Life through the lens

Pub date March 25, 2014
WriterCheryl Eddy
SectionFilm Review

FILM It’s been nearly 30 years since documentarian Ross McElwee made Sherman’s March — usually written without its lengthy, if accurately descriptive, subtitle: A Meditation on the Possibility of Romantic Love In the South During an Era of Nuclear Weapons Proliferation. It picked up the Grand Jury prize at Sundance in 1987, years before the festival became a career-maker for the likes of Steven Soderbergh (whose Sex, Lies, and Videotape premiered at the 1989 fest). If McElwee didn’t go on to become a household name, he did begin his Harvard teaching career during the Sherman’s March era. He currently holds the title “Professor of the Practice of Filmmaking” — a suitably important job for an artist whose practice has informed the work of countless filmmakers over the past three decades.

Two of McElwee’s key works, along with short films by his Harvard colleagues, make up “Afterimage: Ross McElwee and the Cambridge Turn,” a three-day Pacific Film Archive series that has McElwee in conversation with author Scott MacDonald (American Ethnographic Film and Personal Documentary: The Cambridge Turn). Sherman’s March is not included, but Backyard (1984) ably demonstrates his trademarks: first-person voice-over (delivered in his unmistakable Carolina drawl); turning the camera on friends and family, most of whom are willing subjects; and crafting a plot of sorts out of a personal journey. (At 40 minutes, Backyard was presumably easier to program than Sherman’s March, which runs 155.)

His most recent feature, 2011’s Photographic Memory, retains all of these characteristics; it also incorporates cinema verité footage first glimpsed in Backyard. The films are ideal companion pieces. Both address father-son relationships, with a focus on the son’s lurching entry into adulthood. In Backyard — shot in the summer of 1975, when McElwee was on summer break from his filmmaking grad program at MIT — the artist documents his brother Tom’s preparations for medical school, a career choice that delights his conservative, Southern-gentleman surgeon father. To his other son, the one with scraggly long hair and a camera attached to his face, Dr. McElwee admits, “I’ve resigned myself to your fate.”

Backyard can also be read for its themes of race in the mid-1970s South, where segregation is still a way of life, and its exploration of grieving, since at the time of filming McElwee’s mother had recently died. It’s as multilayered as the many lives it captures, in a time when filming people just going about their everyday business was pretty uncommon. Dr. McElwee, for one, wonders why his son is wasting expensive film shooting his father puttering around the yard. Back then, home movies were just that — certainly not made for public consumption, and the relaxed demeanor of McElwee’s subjects bears this out.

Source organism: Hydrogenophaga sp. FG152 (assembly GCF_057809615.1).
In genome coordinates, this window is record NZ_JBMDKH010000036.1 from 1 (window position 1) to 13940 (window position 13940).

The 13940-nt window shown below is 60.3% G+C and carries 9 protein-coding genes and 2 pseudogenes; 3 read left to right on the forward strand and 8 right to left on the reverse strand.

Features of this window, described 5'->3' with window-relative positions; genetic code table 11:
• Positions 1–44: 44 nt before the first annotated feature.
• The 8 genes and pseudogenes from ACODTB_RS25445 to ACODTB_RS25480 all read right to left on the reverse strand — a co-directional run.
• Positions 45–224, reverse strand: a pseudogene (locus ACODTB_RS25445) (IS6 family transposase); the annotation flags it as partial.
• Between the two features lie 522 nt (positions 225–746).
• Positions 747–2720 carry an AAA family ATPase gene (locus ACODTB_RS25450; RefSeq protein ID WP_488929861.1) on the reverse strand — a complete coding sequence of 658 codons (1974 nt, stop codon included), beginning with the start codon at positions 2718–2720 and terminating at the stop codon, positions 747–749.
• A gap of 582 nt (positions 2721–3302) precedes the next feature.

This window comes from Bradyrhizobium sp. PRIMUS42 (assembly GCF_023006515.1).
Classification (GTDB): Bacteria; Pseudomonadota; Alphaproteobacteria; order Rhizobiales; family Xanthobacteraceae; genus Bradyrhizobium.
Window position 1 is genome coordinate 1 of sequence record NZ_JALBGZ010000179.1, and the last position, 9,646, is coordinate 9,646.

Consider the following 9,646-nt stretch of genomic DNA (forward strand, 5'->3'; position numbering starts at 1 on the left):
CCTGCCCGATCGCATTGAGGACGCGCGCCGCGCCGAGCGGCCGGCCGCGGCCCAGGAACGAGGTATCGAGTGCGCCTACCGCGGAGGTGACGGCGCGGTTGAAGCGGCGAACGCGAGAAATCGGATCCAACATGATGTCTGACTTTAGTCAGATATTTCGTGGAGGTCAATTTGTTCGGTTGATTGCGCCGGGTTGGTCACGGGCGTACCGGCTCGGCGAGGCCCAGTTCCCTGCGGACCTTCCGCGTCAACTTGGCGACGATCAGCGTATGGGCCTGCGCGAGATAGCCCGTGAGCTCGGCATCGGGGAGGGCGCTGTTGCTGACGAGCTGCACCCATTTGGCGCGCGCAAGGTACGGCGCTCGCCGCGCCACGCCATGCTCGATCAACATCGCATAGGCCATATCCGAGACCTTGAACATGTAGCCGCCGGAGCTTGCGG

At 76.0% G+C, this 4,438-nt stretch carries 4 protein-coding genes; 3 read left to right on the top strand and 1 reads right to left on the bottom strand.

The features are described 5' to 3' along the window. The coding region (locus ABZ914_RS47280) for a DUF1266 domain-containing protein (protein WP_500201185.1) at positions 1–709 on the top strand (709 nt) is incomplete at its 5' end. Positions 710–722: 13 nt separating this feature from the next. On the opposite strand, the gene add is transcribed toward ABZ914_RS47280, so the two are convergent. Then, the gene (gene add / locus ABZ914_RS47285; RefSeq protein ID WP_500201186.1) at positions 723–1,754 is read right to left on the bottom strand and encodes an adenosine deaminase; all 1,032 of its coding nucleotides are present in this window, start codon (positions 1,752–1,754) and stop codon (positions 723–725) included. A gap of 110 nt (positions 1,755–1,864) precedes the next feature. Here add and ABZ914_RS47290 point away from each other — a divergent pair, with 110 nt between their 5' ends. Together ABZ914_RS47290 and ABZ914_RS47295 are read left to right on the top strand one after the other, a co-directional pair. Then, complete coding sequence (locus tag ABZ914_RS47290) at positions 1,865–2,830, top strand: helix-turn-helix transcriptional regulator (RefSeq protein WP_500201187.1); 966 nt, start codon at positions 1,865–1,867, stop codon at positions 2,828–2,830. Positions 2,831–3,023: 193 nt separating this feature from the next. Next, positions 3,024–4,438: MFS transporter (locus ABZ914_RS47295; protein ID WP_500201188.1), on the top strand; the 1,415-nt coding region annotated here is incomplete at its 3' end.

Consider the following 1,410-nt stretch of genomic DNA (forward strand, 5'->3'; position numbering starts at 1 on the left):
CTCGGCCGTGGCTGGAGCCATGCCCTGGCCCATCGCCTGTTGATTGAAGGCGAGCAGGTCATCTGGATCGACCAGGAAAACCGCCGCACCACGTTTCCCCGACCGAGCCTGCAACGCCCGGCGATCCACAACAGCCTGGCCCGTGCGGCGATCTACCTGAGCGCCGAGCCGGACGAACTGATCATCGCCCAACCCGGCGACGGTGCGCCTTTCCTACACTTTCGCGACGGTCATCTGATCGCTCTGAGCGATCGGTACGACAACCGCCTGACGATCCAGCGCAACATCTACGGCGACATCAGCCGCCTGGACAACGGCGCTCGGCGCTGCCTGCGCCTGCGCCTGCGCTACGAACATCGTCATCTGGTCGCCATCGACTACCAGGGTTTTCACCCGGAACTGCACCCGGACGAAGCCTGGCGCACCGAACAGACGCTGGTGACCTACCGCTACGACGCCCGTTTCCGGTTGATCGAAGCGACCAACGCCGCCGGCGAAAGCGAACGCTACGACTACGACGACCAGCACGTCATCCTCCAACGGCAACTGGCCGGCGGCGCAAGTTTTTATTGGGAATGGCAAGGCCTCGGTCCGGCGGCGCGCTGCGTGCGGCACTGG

By contrast, Photographic Memory — one of 16mm devotee McElwee’s first ventures into digital filmmaking — is very much a product of the 21st century. The son from Backyard is now the father, fretting over his own directionless son, Adrian. We see Adrian (in footage no doubt repurposed from earlier McElwee films) as an adorable kid, calling his father “Da-da” and comfortably emoting in front of the lens. Present-day Adrian, an emo 21-year-old, is a glowering poster child for the Selfie Generation, forever tapping on his phone, slurping on iced coffee, and giving off an air of unearned superiority. He avoids eye contact. He’s no longer interested in being filmed, unless he — a budding filmmaker himself — is the one calling the shots. “What makes me think he’s hearing anything I say?” McElwee wonders after trying, and failing, to break through.

At wit’s end, McElwee digs up old journals and photographs from his early 20s, pre-Backyard, when he took a year off college to bum around France (his father was, naturally, aghast). There, he met a charismatic man who became his photography mentor, and a woman with whom he had a significant affair. “It’s admittedly painful to try and penetrate the purple haze of my prose,” he says over a scene where he flips through his youthful scrawlings as his son holds the camera. “I feel a little embarrassed at showing Adrian these pages.”

Admitting embarrassment is a dying art in these narcissistic times (Ugly photo? Just throw a filter over it! Made a mistake? Blame the haters!) — and it’s one reason why McElwee’s films resonate so powerfully. He’s keenly self-aware in a way that’s refreshingly old-fashioned. He knows when to let his images do the talking, and when to let forces beyond his control steer his narrative. There’s much to take in when he returns to sea-swept Brittany, a place he’s romanticized in his memory. “The whole experience was so … French,” he wryly notes, realizing how vague and clichéd that sounds.

As McElwee immerses himself in the scenery he’s dreamed of for decades, he reflects on what kind of person he was back then. Turns out the atmosphere awakens the essence of his younger self far better than his old photos, which are filled with places and faces he doesn’t recognize. (If only he’d had a movie camera back then!) If the stealth mission of his trip is to grasp onto something, anything, that will help him relate to his moody son, it goes mostly unfulfilled — witness a Skype conversation between the US and France, as cluttered with technological difficulties as it is attitude problems.

But there are no tidy endings in McElwee films, because that’s how life is. In the last scene, it’s revealed that Adrian has decided to attend film school, mirroring Tom McElwee’s decision to follow in his father’s footsteps. Is there another McElwee legacy in the making? Stay tuned for the inevitable next chapter. *


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